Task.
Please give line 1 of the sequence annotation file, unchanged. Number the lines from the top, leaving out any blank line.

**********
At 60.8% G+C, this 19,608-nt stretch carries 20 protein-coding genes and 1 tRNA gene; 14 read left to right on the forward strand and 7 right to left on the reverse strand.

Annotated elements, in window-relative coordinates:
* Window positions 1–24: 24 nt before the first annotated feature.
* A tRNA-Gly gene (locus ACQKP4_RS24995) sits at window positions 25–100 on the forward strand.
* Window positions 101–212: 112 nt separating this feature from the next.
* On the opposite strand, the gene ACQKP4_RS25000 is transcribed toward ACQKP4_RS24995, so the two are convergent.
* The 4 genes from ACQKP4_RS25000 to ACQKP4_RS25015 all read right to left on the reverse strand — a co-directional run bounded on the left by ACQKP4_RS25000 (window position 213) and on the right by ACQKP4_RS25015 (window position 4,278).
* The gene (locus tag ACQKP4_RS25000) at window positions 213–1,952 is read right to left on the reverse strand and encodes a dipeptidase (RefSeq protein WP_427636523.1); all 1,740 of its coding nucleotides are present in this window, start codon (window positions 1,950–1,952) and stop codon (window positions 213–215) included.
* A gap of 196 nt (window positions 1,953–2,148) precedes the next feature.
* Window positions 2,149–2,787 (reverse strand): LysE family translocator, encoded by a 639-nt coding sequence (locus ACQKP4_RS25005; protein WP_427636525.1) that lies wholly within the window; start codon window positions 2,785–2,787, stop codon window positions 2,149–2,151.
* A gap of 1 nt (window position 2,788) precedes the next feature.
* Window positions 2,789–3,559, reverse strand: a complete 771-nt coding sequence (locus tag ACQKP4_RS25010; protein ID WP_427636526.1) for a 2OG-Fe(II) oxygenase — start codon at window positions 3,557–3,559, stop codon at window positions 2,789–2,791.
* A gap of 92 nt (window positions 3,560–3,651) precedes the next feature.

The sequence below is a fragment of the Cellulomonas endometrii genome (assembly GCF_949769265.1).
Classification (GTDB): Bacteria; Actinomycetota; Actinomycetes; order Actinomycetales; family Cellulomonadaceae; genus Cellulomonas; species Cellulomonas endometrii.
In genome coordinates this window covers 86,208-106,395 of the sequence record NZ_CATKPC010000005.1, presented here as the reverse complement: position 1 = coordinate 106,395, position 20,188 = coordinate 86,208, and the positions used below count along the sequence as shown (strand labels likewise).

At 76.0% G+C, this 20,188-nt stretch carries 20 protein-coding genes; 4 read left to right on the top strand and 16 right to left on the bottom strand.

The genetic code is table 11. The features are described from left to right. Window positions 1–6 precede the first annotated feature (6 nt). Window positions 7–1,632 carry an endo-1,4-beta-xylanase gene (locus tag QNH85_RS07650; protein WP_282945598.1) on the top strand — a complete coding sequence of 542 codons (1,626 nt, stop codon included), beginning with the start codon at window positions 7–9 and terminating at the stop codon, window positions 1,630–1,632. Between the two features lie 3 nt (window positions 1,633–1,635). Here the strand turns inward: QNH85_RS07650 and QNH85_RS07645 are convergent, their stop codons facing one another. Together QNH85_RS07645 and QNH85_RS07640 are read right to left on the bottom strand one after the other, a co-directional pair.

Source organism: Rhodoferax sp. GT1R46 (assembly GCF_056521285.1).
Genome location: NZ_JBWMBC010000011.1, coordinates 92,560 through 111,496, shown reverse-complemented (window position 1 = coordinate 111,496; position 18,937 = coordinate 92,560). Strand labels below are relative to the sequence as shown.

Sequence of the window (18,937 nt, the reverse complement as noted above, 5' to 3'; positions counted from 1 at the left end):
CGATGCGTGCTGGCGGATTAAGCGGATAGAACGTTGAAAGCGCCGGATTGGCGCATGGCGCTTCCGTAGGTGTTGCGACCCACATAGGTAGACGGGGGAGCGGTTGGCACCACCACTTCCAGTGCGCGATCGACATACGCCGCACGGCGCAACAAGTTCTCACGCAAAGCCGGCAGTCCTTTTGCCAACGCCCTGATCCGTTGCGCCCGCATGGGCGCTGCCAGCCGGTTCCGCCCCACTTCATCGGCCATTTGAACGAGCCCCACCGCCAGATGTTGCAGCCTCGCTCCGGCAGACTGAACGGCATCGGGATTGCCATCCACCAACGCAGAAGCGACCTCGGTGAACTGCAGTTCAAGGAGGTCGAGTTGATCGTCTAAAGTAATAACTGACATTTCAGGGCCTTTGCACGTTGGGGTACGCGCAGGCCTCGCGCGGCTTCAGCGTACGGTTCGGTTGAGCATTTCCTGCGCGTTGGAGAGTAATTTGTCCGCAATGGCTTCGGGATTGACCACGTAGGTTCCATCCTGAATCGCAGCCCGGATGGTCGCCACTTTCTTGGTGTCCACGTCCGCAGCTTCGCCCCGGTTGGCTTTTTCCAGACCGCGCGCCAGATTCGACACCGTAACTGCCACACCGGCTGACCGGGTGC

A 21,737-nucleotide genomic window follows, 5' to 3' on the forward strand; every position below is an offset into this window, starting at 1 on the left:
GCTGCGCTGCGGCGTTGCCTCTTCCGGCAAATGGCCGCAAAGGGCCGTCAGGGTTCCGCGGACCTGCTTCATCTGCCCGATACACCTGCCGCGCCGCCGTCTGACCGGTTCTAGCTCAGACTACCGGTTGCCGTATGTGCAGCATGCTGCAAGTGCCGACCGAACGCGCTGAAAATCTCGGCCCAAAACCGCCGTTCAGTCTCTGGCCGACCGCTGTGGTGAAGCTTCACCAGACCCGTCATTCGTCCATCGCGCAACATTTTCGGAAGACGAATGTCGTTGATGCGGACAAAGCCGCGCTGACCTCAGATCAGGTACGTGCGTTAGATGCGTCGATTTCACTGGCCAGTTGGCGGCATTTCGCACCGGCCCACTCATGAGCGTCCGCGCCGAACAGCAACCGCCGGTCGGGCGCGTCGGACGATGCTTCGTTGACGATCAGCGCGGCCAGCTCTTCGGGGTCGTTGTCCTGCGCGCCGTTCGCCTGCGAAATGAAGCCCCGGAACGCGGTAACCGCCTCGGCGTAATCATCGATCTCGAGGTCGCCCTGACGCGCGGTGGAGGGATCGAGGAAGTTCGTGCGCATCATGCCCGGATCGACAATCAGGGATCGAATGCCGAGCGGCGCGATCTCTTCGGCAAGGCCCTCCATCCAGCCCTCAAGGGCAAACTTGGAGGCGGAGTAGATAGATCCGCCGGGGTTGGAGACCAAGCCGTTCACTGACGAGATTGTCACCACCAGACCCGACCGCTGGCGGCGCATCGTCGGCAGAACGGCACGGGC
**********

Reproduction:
At 60.8% G+C, this 19,608-nt stretch carries 20 protein-coding genes and 1 tRNA gene; 14 read left to right on the forward strand and 7 right to left on the reverse strand.